I believe one person can make a difference. One person can speak out, one person can stand up for what they believe in, one person can take action and one person can change the lives of others. I believe with all my heart in the power of individual people to make the world a better place.
I remember when I first thought about the power one person could have to create change. I was a teenager growing up in the South when I read Rachel Carson’s book “Silent Spring”. This beautifully written book is a powerful indictment of the widespread use of pesticides. Rachel Carson criticized the chemical companies for claiming that pesticides were safe despite mounting evidence to the contrary. And she criticized public officials who accepted the chemical industry’s claims.
Through her book, Rachel Carson spoke out against the use of pesticides and technology to control nature. At the time, her book was revolutionary and her words had the power to cause a shift in public awareness about the environment. This one person speaking out helped start the environmental movement that impacts so many areas of our life today.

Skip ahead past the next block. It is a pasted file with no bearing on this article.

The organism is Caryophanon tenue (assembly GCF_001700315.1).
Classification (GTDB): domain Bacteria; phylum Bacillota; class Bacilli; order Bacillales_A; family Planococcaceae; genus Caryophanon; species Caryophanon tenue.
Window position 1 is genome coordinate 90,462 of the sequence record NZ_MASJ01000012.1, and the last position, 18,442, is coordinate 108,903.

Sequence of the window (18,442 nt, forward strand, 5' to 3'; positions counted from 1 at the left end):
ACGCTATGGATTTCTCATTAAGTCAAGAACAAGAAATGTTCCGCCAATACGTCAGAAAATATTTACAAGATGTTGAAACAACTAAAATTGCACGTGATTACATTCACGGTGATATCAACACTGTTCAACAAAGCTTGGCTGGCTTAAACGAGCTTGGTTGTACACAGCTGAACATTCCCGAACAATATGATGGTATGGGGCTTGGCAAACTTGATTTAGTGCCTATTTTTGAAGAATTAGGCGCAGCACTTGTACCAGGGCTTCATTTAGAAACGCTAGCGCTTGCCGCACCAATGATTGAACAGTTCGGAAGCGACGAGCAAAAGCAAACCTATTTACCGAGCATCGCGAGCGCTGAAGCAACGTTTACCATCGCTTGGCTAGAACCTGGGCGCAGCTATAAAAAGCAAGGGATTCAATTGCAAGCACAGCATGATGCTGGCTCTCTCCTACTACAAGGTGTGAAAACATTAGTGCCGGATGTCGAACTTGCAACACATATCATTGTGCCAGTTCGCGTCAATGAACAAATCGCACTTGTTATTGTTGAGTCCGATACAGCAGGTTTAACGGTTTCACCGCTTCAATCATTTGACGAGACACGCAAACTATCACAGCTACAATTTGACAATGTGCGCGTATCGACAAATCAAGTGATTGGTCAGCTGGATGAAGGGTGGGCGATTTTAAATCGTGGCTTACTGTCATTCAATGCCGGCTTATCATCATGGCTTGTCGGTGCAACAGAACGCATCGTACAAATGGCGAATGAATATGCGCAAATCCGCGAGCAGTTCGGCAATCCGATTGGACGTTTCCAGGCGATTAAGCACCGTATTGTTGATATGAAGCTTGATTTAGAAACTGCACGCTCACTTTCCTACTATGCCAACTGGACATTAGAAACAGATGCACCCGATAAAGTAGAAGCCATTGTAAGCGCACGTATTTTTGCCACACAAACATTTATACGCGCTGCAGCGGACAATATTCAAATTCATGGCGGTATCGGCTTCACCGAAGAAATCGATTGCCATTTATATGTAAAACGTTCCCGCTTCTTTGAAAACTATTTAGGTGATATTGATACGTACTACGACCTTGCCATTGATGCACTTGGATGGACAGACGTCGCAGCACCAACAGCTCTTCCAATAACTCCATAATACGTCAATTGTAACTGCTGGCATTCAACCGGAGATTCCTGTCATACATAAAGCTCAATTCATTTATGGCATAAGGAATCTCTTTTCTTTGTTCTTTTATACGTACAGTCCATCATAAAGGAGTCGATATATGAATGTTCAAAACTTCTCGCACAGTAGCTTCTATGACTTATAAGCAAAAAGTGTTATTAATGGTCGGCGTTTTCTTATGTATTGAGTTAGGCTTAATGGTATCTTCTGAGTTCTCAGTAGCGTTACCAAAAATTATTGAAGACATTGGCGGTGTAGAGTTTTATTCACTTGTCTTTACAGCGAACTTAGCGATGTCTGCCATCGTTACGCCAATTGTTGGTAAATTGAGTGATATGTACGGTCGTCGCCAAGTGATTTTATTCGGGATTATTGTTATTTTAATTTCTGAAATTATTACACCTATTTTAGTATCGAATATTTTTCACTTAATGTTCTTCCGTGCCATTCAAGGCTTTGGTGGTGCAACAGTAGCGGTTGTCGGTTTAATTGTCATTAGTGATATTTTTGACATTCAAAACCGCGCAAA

Growing up in the South I experienced the affects of desegregation in the schools and saw how one person standing up for what they believe in could make a difference. On the national stage Martin Luther King Jr. was a powerful agent of change. He stood up for what he believed in and was subjected to abuse and violence as a result. Martin Luther King became the leader of a movement that forced huge changes in this country - from desegregation to voting rights to equal opportunity laws.
On the local level I saw a kid in my high school stand up for the African-American kids being bused to our school. He stood up for what he believed was right and by doing so he helped create an atmosphere of tolerance. We didn’t experience the threats, violence and protests that were so pervasive in other desegregated schools in the South.
To me one of the most powerful images of the civil rights movement was a photo of a man wearing a sign that said “I am a man”. A black sanitation worker carried the placard in the strike that brought Martin Luther King Jr. to Memphis on the day of his murder. I have wondered since what makes one person have the courage to act – to take up a sign,...